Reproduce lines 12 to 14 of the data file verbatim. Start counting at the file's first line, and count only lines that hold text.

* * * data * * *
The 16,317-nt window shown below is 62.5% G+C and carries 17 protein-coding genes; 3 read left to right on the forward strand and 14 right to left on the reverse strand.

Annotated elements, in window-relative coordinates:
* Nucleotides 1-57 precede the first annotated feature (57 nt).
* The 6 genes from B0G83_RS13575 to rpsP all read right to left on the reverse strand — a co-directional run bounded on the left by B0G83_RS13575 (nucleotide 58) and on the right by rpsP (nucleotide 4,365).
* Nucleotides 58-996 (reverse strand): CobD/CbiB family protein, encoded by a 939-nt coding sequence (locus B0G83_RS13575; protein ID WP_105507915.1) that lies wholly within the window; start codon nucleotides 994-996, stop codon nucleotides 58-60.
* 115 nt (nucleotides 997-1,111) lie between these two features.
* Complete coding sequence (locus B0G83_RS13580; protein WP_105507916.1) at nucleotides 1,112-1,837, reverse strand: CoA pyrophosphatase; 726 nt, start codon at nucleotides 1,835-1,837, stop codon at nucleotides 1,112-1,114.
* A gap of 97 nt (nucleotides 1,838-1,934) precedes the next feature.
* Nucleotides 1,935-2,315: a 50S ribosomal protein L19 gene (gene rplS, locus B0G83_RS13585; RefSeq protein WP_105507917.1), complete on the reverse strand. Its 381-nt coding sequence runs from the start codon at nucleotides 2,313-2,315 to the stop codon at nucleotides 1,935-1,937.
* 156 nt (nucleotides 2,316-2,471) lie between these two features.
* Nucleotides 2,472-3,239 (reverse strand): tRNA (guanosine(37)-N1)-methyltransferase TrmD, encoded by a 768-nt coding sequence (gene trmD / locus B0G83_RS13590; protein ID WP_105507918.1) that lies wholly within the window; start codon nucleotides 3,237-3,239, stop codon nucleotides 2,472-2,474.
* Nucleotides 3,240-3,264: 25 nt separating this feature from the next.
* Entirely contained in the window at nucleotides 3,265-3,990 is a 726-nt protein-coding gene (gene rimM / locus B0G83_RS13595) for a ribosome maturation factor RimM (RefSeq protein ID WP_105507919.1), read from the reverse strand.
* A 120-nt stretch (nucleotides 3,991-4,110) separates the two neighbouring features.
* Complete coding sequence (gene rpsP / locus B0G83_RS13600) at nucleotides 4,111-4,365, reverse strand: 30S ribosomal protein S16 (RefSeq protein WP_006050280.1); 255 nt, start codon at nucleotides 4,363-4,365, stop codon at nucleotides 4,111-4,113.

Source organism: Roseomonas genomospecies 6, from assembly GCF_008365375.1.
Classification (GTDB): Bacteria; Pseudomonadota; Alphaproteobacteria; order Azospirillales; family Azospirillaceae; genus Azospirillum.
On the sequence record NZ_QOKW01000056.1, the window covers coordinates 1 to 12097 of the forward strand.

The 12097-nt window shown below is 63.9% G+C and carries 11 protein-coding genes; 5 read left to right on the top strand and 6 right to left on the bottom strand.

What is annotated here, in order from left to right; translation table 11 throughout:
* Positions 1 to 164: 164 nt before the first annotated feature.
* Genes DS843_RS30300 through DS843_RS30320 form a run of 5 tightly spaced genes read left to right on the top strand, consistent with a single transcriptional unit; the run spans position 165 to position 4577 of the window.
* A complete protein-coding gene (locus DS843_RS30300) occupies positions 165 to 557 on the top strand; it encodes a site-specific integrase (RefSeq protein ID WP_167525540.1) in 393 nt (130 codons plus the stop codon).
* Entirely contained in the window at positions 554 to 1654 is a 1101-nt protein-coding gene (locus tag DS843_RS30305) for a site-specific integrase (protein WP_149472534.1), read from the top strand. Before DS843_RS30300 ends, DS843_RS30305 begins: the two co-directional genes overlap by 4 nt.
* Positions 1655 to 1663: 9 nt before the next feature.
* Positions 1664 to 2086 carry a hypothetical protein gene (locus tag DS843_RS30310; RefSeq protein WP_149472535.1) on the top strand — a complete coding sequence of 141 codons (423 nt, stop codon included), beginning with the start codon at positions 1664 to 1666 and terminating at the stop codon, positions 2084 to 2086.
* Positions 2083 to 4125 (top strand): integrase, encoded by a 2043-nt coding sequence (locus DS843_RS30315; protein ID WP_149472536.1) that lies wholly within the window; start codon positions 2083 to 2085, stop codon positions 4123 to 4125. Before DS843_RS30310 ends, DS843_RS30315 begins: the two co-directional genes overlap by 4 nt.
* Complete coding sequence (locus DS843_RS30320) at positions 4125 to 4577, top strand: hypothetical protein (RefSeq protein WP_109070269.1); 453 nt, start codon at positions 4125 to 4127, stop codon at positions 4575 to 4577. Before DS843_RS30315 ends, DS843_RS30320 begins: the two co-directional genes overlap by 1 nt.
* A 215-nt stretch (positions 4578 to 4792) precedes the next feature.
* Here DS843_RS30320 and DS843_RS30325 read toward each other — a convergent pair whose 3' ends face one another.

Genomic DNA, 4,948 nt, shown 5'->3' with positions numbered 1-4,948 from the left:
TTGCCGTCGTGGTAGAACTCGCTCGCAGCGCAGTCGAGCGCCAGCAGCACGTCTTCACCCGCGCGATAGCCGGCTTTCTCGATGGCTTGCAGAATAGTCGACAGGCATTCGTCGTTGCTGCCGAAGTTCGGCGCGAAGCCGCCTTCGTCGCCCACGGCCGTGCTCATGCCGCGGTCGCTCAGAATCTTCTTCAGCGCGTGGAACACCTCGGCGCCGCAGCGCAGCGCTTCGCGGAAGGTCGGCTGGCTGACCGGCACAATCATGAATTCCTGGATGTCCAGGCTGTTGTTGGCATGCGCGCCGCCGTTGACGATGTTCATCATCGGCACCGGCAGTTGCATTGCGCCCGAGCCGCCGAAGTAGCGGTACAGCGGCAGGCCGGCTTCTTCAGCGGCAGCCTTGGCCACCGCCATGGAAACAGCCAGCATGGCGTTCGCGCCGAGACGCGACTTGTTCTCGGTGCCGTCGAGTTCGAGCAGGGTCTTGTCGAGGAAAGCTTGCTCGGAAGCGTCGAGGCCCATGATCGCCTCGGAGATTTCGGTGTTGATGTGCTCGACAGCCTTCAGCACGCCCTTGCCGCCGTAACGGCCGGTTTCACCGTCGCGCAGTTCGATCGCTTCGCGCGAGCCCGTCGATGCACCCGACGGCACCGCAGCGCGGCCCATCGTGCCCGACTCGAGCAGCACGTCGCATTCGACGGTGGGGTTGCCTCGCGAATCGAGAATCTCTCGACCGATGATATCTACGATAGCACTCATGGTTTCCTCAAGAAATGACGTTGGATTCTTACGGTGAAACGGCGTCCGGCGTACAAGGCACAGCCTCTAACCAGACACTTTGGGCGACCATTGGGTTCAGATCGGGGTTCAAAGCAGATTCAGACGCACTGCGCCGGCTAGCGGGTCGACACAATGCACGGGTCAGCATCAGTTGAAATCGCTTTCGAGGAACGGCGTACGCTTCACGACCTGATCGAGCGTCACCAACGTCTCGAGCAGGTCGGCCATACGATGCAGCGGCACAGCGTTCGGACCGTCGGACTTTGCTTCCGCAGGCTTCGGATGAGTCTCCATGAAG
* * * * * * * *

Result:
* Nucleotides 3,240-3,264: 25 nt separating this feature from the next.
* Entirely contained in the window at nucleotides 3,265-3,990 is a 726-nt protein-coding gene (gene rimM / locus B0G83_RS13595) for a ribosome maturation factor RimM (RefSeq protein ID WP_105507919.1), read from the reverse strand.
* A 120-nt stretch (nucleotides 3,991-4,110) separates the two neighbouring features.